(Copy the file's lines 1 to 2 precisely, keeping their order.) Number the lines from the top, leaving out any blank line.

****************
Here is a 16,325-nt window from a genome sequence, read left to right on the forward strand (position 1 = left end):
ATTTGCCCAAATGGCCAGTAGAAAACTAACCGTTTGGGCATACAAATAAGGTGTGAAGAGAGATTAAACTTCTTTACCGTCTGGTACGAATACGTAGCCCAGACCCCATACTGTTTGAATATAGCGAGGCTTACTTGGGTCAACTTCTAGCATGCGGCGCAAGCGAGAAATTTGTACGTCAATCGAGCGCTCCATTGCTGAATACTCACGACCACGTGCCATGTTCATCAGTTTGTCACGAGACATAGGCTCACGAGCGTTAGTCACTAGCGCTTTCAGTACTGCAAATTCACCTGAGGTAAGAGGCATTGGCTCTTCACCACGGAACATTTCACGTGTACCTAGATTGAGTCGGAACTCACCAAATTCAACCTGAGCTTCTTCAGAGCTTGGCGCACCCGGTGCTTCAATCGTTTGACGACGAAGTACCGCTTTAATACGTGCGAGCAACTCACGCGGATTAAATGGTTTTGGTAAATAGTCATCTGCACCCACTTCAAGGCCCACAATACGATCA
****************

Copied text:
Here is a 16,325-nt window from a genome sequence, read left to right on the forward strand (position 1 = left end):
ATTTGCCCAAATGGCCAGTAGAAAACTAACCGTTTGGGCATACAAATAAGGTGTGAAGAGAGATTAAACTTCTTTACCGTCTGGTACGAATACGTAGCCCAGACCCCATACTGTTTGAATATAGCGAGGCTTACTTGGGTCAACTTCTAGCATGCGGCGCAAGCGAGAAATTTGTACGTCAATCGAGCGCTCCATTGCTGAATACTCACGACCACGTGCCATGTTCATCAGTTTGTCACGAGACATAGGCTCACGAGCGTTAGTCACTAGCGCTTTCAGTACTGCAAATTCACCTGAGGTAAGAGGCATTGGCTCTTCACCACGGAACATTTCACGTGTACCTAGATTGAGTCGGAACTCACCAAATTCAACCTGAGCTTCTTCAGAGCTTGGCGCACCCGGTGCTTCAATCGTTTGACGACGAAGTACCGCTTTAATACGTGCGAGCAACTCACGCGGATTAAATGGTTTTGGTAAATAGTCATCTGCACCCACTTCAAGGCCCACAATACGATCA